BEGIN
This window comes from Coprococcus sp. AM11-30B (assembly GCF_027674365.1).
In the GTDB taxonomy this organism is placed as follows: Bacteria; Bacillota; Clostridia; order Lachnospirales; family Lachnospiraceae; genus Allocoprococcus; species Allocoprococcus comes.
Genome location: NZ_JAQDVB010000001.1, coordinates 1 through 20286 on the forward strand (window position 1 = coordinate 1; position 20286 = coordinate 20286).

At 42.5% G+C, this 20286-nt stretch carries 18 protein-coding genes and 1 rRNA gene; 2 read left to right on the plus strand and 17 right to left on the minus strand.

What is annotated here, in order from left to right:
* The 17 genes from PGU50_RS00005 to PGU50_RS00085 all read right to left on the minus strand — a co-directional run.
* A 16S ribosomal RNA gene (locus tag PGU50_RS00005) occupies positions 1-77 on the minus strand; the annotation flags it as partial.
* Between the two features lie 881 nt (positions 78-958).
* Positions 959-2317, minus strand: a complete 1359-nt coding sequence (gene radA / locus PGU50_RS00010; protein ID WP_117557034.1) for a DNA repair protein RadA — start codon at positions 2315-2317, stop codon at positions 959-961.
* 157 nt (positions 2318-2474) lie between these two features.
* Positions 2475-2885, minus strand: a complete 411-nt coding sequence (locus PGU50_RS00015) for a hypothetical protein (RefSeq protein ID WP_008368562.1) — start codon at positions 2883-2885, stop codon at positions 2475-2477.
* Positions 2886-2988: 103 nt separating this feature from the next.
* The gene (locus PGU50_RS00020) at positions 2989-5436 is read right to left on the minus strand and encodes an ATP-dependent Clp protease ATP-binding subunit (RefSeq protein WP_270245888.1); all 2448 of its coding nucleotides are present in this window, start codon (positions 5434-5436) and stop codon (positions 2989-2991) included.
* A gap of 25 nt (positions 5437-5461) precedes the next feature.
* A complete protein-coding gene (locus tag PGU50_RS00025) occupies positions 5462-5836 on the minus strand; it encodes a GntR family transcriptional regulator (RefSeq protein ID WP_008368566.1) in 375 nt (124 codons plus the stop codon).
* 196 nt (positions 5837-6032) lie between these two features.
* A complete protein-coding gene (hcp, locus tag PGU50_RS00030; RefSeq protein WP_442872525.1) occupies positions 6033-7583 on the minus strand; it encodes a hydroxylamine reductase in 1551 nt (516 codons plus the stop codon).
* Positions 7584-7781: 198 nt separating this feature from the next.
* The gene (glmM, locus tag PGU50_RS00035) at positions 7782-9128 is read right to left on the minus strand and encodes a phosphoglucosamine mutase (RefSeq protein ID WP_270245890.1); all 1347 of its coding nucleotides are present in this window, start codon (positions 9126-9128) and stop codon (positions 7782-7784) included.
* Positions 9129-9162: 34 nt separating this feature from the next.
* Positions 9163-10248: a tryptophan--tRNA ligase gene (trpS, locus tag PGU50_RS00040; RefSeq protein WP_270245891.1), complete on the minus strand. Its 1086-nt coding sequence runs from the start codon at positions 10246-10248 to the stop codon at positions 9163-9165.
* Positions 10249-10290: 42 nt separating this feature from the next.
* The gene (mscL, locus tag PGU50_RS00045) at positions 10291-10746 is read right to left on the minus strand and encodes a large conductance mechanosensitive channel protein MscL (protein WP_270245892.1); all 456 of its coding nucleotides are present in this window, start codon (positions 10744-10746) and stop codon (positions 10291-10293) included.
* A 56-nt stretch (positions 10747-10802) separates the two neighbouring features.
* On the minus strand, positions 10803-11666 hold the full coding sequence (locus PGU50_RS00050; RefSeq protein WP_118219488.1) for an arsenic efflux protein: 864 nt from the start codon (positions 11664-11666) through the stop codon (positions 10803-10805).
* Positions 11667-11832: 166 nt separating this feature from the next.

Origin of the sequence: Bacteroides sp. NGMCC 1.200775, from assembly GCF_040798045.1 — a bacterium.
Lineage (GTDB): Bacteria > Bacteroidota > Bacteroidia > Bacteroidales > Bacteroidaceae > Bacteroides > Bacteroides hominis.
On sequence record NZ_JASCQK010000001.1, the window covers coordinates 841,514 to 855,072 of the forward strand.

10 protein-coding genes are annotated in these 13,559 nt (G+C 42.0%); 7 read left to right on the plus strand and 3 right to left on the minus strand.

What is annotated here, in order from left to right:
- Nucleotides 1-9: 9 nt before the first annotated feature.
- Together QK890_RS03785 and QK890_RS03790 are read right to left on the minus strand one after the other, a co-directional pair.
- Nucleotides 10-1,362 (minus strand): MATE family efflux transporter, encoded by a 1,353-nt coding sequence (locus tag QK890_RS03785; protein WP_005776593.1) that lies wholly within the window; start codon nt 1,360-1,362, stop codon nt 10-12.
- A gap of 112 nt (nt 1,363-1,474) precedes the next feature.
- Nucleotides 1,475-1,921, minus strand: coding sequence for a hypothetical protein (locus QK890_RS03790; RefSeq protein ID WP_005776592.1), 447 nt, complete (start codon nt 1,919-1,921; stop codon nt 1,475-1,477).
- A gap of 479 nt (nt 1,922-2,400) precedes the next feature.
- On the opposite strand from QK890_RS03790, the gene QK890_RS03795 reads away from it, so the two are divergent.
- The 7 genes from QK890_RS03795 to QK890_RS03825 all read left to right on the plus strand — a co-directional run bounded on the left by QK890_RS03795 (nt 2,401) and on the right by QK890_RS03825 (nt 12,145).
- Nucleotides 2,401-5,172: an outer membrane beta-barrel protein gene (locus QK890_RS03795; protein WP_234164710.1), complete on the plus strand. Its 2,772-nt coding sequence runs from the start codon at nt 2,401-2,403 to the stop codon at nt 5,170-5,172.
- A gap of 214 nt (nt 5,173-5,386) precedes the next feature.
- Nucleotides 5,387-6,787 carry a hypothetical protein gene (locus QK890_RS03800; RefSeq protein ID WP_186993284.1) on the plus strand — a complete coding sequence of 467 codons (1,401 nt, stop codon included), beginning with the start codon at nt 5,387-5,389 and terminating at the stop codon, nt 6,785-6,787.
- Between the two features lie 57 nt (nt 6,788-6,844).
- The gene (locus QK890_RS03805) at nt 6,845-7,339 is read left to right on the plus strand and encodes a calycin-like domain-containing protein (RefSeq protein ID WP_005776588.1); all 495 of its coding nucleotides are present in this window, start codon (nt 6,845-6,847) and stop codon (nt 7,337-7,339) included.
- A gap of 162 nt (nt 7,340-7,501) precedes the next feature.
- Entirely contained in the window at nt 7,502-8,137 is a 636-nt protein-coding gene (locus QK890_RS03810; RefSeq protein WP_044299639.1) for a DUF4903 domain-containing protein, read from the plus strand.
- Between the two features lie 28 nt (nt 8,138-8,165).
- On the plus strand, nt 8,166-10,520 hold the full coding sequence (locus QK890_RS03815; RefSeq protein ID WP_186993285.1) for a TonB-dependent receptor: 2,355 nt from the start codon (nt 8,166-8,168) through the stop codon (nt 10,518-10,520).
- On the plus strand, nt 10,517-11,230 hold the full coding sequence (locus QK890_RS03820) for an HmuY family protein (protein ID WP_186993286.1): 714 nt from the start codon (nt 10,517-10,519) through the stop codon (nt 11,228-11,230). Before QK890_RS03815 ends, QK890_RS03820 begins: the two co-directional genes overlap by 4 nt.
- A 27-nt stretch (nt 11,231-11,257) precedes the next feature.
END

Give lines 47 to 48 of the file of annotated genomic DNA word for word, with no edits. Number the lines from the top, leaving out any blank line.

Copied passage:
- Between the two features lie 28 nt (nt 8,138-8,165).
- On the plus strand, nt 8,166-10,520 hold the full coding sequence (locus QK890_RS03815; RefSeq protein ID WP_186993285.1) for a TonB-dependent receptor: 2,355 nt from the start codon (nt 8,166-8,168) through the stop codon (nt 10,518-10,520).